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Indian power plants responsible for heatwave in Pakistan: NDMA

Kamal who is also representative of the NDMA at the Prime Minister House made these comments while speaking exclusively to ARY News.

He said that India was producing 9000 MW electricity from coal powered power plants on the northern border with Pakistan. This has led to faster melting of glaciers in the northern areas of Pakistan which was responsible for increasing heat wave in lower level areas of the country.

He said that research has shown that dark coal such as the one used by India was a severe pollutant which  not only affects the glacier but the emissions were responsible for climate change in the country. He said that Pakistan was speaking to India through diplomatic channels over the issue.

He was speaking on the occasion of workshop  organized by the NDMA where journalists were briefed about the effects of natural disasters and climate change.


The main speakers were Chairman of Senate Standing Committee on Environment Dr. Karim Khawaja, NDMA member Disaster Response and Rehabilitation (DRR) Ahmed Kamal and Major (retd) Ayub Shah.

The environment experts were unanimous in their opinion that the rate and intensity of natural disasters have increased in Pakistan since the last six years.

The country witnessed severe floods in 2010 after which several earthquakes and floods have also impacted the country whereas the coastal areas are also faced with risks from cyclones every year.

The NDMA has said that around 2.9 billion people around the world are affected by natural disasters every year which results in the loss of life of 1.2 million people.

The experts made the shocking disclosure that the rate and impact of natural disasters in the country has increased to a large extent. Although no serious efforts have been made by the federal government, it is pertinent to mention  that large amount of funds have been allocated to disaster management.


Senator Karim Khawaja said that the impact on the coastal areas in Sindh have worsened and now even  Karachi was at risk due to the rising sea levels. He said that a wall should be built at Sea View in Clifton to control the rising sea levels and be safe from further destruction.

Khawaja said that more than 2.2 million acres of fertile lands were submerged by the rising seas in Thatta, and the Indus Delta was going through one of the worst times.  It was due to no water supply in the River Indus downstream Kotri barrage.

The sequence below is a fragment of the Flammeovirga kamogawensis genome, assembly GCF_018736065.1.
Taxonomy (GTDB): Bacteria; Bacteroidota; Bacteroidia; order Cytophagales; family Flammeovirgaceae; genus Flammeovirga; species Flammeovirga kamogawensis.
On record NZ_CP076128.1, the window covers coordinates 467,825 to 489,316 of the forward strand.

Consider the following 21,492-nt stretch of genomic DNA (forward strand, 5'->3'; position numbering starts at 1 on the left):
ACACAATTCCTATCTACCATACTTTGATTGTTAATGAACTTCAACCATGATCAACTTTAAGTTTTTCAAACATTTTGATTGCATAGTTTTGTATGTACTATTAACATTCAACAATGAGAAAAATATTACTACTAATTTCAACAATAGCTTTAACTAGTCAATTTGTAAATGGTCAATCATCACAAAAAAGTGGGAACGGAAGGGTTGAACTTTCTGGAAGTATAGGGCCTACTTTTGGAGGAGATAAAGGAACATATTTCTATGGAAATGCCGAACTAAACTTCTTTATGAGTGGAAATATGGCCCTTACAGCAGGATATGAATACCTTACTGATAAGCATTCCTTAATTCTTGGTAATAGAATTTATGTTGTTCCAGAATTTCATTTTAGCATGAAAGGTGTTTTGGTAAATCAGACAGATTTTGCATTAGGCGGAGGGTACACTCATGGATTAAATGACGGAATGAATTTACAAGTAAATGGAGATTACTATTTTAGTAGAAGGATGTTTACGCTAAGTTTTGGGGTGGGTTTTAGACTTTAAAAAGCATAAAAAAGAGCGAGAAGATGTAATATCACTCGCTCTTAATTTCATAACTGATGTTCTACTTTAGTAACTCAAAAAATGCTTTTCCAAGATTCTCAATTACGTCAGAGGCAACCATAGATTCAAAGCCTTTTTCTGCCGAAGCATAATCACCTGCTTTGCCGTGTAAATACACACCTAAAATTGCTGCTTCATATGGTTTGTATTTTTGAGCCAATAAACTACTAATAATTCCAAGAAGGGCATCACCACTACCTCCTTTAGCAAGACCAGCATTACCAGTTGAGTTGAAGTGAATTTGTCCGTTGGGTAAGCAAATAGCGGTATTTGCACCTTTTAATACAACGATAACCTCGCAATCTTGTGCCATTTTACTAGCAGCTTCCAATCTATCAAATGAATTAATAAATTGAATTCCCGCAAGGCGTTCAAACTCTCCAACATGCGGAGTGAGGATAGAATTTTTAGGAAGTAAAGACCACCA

He said that all creeks were been destroyed due to lack of water in the River Indus. He reiterated that Sir Creek was an integral part of Pakistan and any claim made by India was completely baseless as the water from River Indus also fed all the creeks from Korangi Creek to Sir Creek.


Ayub Shah said that Pakistan had witnessed increased disasters between 2010 -15 such as floods and earthquakes.  Even the thunderstorm in Islamabad a few days ago was a severe and unprecedented one.

The storm caused huge destruction in the federal capital including loss of lives, and was unpredictable as it has changed direction. He said that such storm can strike the area at any time without any warning.

He said that the Ministry of Environment and the NDMA lacked modern facilities for disaster management and control. He said that the country did not have its own satellite, and even used an outdated Richter Scale.

Shah  said that 1092 people have been trained by the NDMA. He said that factories and industries around the world have online maps. The NDMA is making efforts to ensure that factories in Pakistan have online maps which can help to reach them in case of a severe disaster.

Shah again reminded that climate change had led to intense summers leading to heatwave, and water shortages had caused droughts. He said that ground water levels had fallen dramatically and rainfalls have shifted 100 km east of the country. He said that the country was not prepared to face these challenges and climate change will wreck havoc in the country.

Wajeeha Ahmed and Alveena Agha also spoke on the occasion. It was concluded that it was not enough to celebrate an international day for environment, but that the government need to  make serious efforts to face the challenges and the disastrous  effects of climate change on the country.


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